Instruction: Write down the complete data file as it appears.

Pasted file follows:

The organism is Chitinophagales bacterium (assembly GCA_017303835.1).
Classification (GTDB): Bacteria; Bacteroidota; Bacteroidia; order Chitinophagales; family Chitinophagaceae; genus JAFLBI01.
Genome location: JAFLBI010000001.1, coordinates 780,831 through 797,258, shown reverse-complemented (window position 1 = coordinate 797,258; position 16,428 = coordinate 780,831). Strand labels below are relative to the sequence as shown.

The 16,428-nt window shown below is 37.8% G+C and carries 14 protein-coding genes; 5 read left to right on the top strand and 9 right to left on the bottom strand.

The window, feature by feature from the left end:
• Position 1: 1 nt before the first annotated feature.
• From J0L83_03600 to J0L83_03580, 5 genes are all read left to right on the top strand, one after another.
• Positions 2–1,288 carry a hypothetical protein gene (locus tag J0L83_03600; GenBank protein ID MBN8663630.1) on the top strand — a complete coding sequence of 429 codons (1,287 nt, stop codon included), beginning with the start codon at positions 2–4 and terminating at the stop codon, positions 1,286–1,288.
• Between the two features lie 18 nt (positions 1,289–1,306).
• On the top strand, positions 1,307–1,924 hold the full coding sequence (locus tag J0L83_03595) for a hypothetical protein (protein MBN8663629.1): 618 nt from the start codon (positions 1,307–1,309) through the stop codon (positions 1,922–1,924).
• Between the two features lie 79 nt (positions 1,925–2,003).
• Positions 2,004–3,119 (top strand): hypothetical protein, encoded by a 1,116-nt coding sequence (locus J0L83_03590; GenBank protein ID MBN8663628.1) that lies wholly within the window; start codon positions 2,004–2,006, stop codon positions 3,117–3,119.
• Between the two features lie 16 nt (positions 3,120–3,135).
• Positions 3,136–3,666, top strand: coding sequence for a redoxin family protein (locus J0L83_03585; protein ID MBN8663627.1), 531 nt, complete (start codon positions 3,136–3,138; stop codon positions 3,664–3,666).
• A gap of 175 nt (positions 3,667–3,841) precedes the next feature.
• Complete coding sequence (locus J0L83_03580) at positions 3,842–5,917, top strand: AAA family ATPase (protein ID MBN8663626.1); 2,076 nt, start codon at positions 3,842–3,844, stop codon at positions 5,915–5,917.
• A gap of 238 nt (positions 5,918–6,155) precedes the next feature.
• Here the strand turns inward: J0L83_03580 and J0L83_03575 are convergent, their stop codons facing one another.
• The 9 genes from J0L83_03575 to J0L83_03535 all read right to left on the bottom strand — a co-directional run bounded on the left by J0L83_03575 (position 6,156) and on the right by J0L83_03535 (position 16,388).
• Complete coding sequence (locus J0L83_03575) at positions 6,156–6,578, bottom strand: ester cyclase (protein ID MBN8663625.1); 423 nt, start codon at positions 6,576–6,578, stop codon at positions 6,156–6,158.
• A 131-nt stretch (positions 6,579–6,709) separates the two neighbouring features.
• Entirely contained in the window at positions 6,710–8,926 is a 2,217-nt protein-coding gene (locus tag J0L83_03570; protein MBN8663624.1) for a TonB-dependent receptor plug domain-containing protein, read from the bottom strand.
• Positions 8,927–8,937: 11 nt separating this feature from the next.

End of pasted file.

The organism is Chitinophagales bacterium (assembly GCA_017303835.1).
Classification (GTDB): Bacteria; Bacteroidota; Bacteroidia; order Chitinophagales; family Chitinophagaceae; genus JAFLBI01.
Genome location: JAFLBI010000001.1, coordinates 780,831 through 797,258, shown reverse-complemented (window position 1 = coordinate 797,258; position 16,428 = coordinate 780,831). Strand labels below are relative to the sequence as shown.

The 16,428-nt window shown below is 37.8% G+C and carries 14 protein-coding genes; 5 read left to right on the top strand and 9 right to left on the bottom strand.

The window, feature by feature from the left end:
• Position 1: 1 nt before the first annotated feature.
• From J0L83_03600 to J0L83_03580, 5 genes are all read left to right on the top strand, one after another.
• Positions 2–1,288 carry a hypothetical protein gene (locus tag J0L83_03600; GenBank protein ID MBN8663630.1) on the top strand — a complete coding sequence of 429 codons (1,287 nt, stop codon included), beginning with the start codon at positions 2–4 and terminating at the stop codon, positions 1,286–1,288.
• Between the two features lie 18 nt (positions 1,289–1,306).
• On the top strand, positions 1,307–1,924 hold the full coding sequence (locus tag J0L83_03595) for a hypothetical protein (protein MBN8663629.1): 618 nt from the start codon (positions 1,307–1,309) through the stop codon (positions 1,922–1,924).
• Between the two features lie 79 nt (positions 1,925–2,003).
• Positions 2,004–3,119 (top strand): hypothetical protein, encoded by a 1,116-nt coding sequence (locus J0L83_03590; GenBank protein ID MBN8663628.1) that lies wholly within the window; start codon positions 2,004–2,006, stop codon positions 3,117–3,119.
• Between the two features lie 16 nt (positions 3,120–3,135).
• Positions 3,136–3,666, top strand: coding sequence for a redoxin family protein (locus J0L83_03585; protein ID MBN8663627.1), 531 nt, complete (start codon positions 3,136–3,138; stop codon positions 3,664–3,666).
• A gap of 175 nt (positions 3,667–3,841) precedes the next feature.
• Complete coding sequence (locus J0L83_03580) at positions 3,842–5,917, top strand: AAA family ATPase (protein ID MBN8663626.1); 2,076 nt, start codon at positions 3,842–3,844, stop codon at positions 5,915–5,917.
• A gap of 238 nt (positions 5,918–6,155) precedes the next feature.
• Here the strand turns inward: J0L83_03580 and J0L83_03575 are convergent, their stop codons facing one another.
• The 9 genes from J0L83_03575 to J0L83_03535 all read right to left on the bottom strand — a co-directional run bounded on the left by J0L83_03575 (position 6,156) and on the right by J0L83_03535 (position 16,388).
• Complete coding sequence (locus J0L83_03575) at positions 6,156–6,578, bottom strand: ester cyclase (protein ID MBN8663625.1); 423 nt, start codon at positions 6,576–6,578, stop codon at positions 6,156–6,158.
• A 131-nt stretch (positions 6,579–6,709) separates the two neighbouring features.
• Entirely contained in the window at positions 6,710–8,926 is a 2,217-nt protein-coding gene (locus tag J0L83_03570; protein MBN8663624.1) for a TonB-dependent receptor plug domain-containing protein, read from the bottom strand.
• Positions 8,927–8,937: 11 nt separating this feature from the next.